The threat coming from the Taliban across the border somehow augments the risks deriving from the growing leverage of radical Islamic organizations like the Islamic State (IS) over parts of Tajik society. Despite the lack of official numbers, it is believed that a couple of hundreds of Tajik men are fighting with IS in Syria and Iraq. “Rahmon’s dictatorial regimes is forcing people to become extremists,” Vatandor’s Atovulloyev says. “A lot of young men join terrorist organizations, because they have no economic alternatives in sight. They are just frustrated and unemployed.”
Defections extend to the highest ranks of the military; a commander of the Tajik Interior Ministry's OMON riot police, Col. Gulmurod Khalimov, apparently left to fight in Syria at the beginning of May, as confirmed by sources at the Interior Ministry to local news agency Asia-Plus.
The government is retaliating by cracking down on widespread Muslim habits and customs. Local authorities reportedly are forcing men to shave their beards, have labelled hijabs as a garment for prostitutes, and even discussed laws to ban Arabic names and limit the Haj pilgrimage to persons over 35.
On a political level, the Islamic Renaissance Party of Tajikistan (IRPT), the only recognized Islamic party in Central Asia, failed to clear the 5% vote barrier to the secure a seat in parliament at the last elections held in March, widely recognized as unfair and flawed by international observers.
“Instead of improving their message to the population, Central Asian governments just tend to make laws tighter,” Tatyana Dronzina, an expert in terrorism from Sofia State University in Bulgaria, complains. “This does not stop people from joining IS. On the contrary, I think that state repression increases the number of people ready to join the IS. Islam is not the problem here. The problem is the poor standards of living of thousands of people across the region, especially in rural areas, who mostly lack access to any sort of public service and opportunity for social and economic development.”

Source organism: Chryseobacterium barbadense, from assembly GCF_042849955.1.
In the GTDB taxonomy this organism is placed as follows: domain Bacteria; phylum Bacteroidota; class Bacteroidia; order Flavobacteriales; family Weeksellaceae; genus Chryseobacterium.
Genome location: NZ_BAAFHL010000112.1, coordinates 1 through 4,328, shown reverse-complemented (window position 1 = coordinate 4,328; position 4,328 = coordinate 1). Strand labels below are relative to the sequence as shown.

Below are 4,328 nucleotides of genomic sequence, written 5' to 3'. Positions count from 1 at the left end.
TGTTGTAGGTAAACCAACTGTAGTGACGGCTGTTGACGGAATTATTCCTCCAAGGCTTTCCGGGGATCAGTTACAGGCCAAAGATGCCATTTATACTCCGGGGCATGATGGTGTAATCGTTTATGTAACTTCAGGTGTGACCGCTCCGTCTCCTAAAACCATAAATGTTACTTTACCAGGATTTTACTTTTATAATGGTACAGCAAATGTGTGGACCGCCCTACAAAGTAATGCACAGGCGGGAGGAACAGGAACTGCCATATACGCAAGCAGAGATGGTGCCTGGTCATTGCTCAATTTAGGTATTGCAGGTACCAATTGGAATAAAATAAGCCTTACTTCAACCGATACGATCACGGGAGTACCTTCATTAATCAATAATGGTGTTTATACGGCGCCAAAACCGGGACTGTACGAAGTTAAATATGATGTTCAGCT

Tajikistan lags behind other former Soviet countries in social and economic development. Since Rahmon emerged victorious from the bloody civil war in the 1990s that claimed the lives of hundreds of thousands of Tajiks, the country has struggled to achieve any significant economic development. Today, most Tajiks still make a living off less than €1,000 a year. Meanwhile, corruption, poor governance and repression have emerged as characteristic traits of Rahmon’s regime.
Tajik households find some relief from the remittances sent back home by the thousands of migrants working in Russia, which made up an astonishing 45.6% of GDP in 2014. This makes Tajikistan the world’s most dependent country on remittances. Yet the economic slowdown in Russia is reducing the flow of money sent back home by Tajik migrants – total remittances are set to plunge by 30% y/y in 2015, the IMF estimates. And many of those migrants have even been forced to come back home, where they face a bleak future and thus become easy targets for the propaganda spewed by radical Islamic movements.